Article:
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I read the following posts but neither helped to just get the same efficient way of printing logs from NLog onto a RichTextBox control target as in Winforms.

How can I use NLog's RichTextBox Target in WPF application?

WPF: Binding RichTextBox to Logger Output

I also browsed the official forum but with no success (except suggestions to read the two above posts).

The idea would be to add the target as:

<target xsi:type="RichTextBox" name="console"
     layout="${longdate:useUTC=true}|${level:uppercase=true}|${logger}::${message}"
     autoScroll="true"
     maxLines="1000000"
     controlName="rtbConsole"
     formName="MyWPFWindowName"
     useDefaultRowColoringRules="true">
</target>

And within the WPF window with MyWPFWindowName as name, to add a RichTextBox control with rtbConsole. Even if I create the target programmatically after the winow has been loaded, it will not use the existing rtbConsole but create a new form.

So, your help is appreciated!

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what did you try so far and what happens? Please show some code instead of simply saying does not work. –  Davide Piras Jul 7 '11 at 23:19
    
What specific issues are you experiencing with logging to RichTextBox? "It's not as efficient" is pretty vague. What are you expecting to happen? –  Anna Lear Jul 7 '11 at 23:20
    
Please see my edit above. The issue is quite straightforward to replicate if you are using NLog and WPF. –  Erwin Mayer Jul 8 '11 at 10:26
    
    
For those questioning whether the question is valid or not, nlog richtextbox output to winforms richtextbox ONLY and this question asked how can you output nlog ot wpf richtextbox. ive been meaning to do the same thing without success. –  publicENEMY Mar 17 '13 at 5:17

3 Answers 3

I created a custom NLog target and linked it to a text box.

public class NlogMemoryTarget : Target
{
    public Action<string> Log = delegate { };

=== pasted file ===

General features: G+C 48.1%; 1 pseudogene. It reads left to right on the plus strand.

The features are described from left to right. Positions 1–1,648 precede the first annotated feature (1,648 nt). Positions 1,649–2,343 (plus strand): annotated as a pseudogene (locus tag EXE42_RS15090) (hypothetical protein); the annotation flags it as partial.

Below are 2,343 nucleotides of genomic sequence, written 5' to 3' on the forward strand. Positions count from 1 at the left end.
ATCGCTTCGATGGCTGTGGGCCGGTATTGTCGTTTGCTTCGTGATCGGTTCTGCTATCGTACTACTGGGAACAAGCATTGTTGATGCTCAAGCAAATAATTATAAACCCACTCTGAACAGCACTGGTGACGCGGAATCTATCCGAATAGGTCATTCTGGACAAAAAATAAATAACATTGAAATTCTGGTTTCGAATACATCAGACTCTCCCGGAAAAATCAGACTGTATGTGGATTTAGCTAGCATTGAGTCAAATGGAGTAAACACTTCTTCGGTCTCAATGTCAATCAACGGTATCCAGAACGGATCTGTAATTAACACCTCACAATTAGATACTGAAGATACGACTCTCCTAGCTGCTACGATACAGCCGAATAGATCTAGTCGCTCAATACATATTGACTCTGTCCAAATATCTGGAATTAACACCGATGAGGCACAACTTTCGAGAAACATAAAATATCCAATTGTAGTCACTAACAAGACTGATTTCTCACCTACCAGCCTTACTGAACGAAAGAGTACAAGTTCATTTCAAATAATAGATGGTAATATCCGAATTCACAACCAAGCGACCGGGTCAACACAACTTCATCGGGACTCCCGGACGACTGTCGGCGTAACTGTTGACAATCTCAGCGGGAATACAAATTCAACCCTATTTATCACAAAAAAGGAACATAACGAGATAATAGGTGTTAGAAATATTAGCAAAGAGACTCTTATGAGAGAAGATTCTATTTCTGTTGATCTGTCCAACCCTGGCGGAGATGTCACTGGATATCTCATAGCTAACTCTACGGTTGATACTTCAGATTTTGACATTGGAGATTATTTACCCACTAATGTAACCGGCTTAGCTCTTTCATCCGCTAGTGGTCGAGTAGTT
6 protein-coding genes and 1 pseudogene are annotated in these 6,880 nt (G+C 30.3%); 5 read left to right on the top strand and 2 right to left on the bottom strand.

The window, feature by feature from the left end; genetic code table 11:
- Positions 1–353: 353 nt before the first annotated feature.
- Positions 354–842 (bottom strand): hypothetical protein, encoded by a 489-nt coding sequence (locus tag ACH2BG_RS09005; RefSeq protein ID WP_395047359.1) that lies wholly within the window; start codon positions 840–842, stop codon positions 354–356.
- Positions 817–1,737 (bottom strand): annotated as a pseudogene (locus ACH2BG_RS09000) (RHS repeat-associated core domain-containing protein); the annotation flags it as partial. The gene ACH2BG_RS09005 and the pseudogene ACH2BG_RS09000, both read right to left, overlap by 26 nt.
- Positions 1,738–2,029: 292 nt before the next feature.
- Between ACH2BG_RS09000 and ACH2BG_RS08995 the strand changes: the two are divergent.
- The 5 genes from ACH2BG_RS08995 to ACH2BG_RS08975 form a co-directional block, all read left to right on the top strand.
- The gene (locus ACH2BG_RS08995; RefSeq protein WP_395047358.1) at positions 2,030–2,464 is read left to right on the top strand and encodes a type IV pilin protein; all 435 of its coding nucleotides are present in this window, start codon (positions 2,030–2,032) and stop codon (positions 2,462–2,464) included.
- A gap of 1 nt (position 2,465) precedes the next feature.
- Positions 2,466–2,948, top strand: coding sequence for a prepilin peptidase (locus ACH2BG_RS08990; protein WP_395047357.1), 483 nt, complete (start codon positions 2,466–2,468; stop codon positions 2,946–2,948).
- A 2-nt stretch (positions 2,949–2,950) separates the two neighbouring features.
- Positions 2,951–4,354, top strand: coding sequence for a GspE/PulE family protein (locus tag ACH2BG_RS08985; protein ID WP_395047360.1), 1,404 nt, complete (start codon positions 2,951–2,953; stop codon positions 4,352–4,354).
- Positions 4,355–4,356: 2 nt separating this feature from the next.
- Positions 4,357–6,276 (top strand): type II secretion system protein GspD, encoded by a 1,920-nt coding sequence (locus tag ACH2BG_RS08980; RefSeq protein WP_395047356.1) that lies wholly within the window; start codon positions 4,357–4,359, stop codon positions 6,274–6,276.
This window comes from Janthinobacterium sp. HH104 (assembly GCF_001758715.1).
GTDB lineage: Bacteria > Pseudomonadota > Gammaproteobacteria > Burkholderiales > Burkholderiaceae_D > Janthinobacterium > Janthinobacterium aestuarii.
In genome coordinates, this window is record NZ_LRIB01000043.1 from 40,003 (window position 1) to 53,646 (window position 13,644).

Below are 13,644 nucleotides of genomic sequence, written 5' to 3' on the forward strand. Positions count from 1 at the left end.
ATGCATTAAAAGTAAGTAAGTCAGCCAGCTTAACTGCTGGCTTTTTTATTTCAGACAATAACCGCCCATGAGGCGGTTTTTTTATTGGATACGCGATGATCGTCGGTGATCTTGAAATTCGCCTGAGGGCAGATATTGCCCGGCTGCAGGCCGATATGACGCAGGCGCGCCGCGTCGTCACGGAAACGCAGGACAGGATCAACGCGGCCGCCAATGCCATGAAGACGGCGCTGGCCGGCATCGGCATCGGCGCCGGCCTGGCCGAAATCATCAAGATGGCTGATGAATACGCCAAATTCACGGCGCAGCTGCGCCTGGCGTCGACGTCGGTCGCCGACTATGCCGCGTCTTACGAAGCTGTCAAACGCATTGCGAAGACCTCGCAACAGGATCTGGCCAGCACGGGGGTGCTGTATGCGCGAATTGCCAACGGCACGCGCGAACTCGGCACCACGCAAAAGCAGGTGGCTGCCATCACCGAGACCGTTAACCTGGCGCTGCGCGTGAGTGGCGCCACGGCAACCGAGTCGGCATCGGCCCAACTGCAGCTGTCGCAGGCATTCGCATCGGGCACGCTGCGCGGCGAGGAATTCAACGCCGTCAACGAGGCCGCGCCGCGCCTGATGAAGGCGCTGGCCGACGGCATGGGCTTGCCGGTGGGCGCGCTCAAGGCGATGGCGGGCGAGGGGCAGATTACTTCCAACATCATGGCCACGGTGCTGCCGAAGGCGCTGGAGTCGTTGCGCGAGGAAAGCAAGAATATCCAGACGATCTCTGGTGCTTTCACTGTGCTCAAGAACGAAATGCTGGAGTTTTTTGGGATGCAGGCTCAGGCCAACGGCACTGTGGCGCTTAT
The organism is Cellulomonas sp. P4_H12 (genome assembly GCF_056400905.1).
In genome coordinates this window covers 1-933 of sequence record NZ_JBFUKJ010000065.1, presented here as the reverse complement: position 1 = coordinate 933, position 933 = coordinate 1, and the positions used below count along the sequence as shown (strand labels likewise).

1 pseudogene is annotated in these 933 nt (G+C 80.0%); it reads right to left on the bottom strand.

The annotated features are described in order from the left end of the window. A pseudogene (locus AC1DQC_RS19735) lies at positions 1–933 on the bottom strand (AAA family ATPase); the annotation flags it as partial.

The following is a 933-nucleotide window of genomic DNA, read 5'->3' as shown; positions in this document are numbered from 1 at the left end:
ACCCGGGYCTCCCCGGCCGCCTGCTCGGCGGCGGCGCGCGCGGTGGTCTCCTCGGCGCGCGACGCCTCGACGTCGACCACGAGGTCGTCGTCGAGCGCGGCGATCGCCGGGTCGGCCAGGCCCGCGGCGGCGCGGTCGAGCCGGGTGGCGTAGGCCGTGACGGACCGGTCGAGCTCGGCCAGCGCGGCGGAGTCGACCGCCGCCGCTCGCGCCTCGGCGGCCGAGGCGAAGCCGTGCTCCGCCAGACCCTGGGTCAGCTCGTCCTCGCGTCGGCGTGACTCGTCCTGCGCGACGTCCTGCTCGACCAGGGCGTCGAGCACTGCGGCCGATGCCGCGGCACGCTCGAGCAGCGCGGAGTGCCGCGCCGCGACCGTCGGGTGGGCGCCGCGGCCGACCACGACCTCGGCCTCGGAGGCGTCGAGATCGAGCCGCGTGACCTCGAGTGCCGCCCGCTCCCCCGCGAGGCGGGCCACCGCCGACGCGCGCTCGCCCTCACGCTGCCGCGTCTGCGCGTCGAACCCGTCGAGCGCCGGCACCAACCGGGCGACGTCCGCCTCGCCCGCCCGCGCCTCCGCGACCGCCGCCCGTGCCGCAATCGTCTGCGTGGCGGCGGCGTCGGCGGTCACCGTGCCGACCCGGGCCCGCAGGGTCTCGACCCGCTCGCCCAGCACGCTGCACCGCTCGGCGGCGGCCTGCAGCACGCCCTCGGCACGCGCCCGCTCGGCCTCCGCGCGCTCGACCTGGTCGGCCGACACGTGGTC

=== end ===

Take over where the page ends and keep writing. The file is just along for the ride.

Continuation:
public NlogMemoryTarget (string name, LogLevel level)
    {
        LogManager.Configuration.AddTarget (name, this);
        SimpleConfigurator.ConfigureForTargetLogging (this, level);
    }

    protected override void Write (AsyncLogEventInfo[] logEvents)
    {
        foreach (var logEvent in logEvents) {
            Write (logEvent);
        }
    }

    protected override void Write (AsyncLogEventInfo logEvent)
    {
        Write (logEvent.LogEvent);
    }

    protected override void Write (LogEventInfo logEvent)
    {
        Log (logEvent.FormattedMessage);
    }
}


public partial class MainWindow
{
    private NlogMemoryTarget _Target;

    public MainWindow ()
    {
        InitializeComponent ();

        this.Loaded += (s, e) => {
            _Target = new NlogMemoryTarget ("text box output", LogLevel.Trace);
            _Target.Log += log => LogText (log);
        };
    }

    private void LogText (string message)
    {
        this.Dispatcher.Invoke ((Action) delegate () {
            this.MessageView.AppendText (message + "\n");
            this.MessageView.ScrollToEnd ();
        });
    }
}
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what is _L? Got error there. i believe its not neccessary. –  publicENEMY Mar 16 '13 at 4:24
    
how do you actually add log? –  publicENEMY Mar 16 '13 at 5:50
1  
@publicENEMY fixed. The log is sent by delegate, to a text box in this case. –  mafu Mar 17 '13 at 0:44
1  
@publicENEMY No, that would circumvent the whole NLog. Instead, perform logging as usual in NLog: private static _L = LogManager.GetCurrentClassLogger(); [...] _L.Info ("hello world");. You have to configure _L to log to the MemoryTarget that was created in the answer code, see here: stackoverflow.com/q/3516242/39590 –  mafu Mar 17 '13 at 11:35
1  
Now that I look at it, this seems like a whole lot of work for a simple job. I guess that's because the target does not exist in the default set provided by NLog ;( –  mafu Mar 17 '13 at 11:39

While this not really answer your question, but i believe this solution is better. An wpf control used to show NLog logs in listview. https://github.com/erizet/NlogViewer.

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I agree that the 2 referenced links in the question are not optimal. (I also would NOT use those solutions.)

Here's what I'd try:

Write a custom (WPF) control target using an algorithm similar to NLog's FormControlTarget.

Ensure to register your new target.
Also, NLog's FormHelper may be helpful.

Most of the WinForms code should be easily convertible to WPF.

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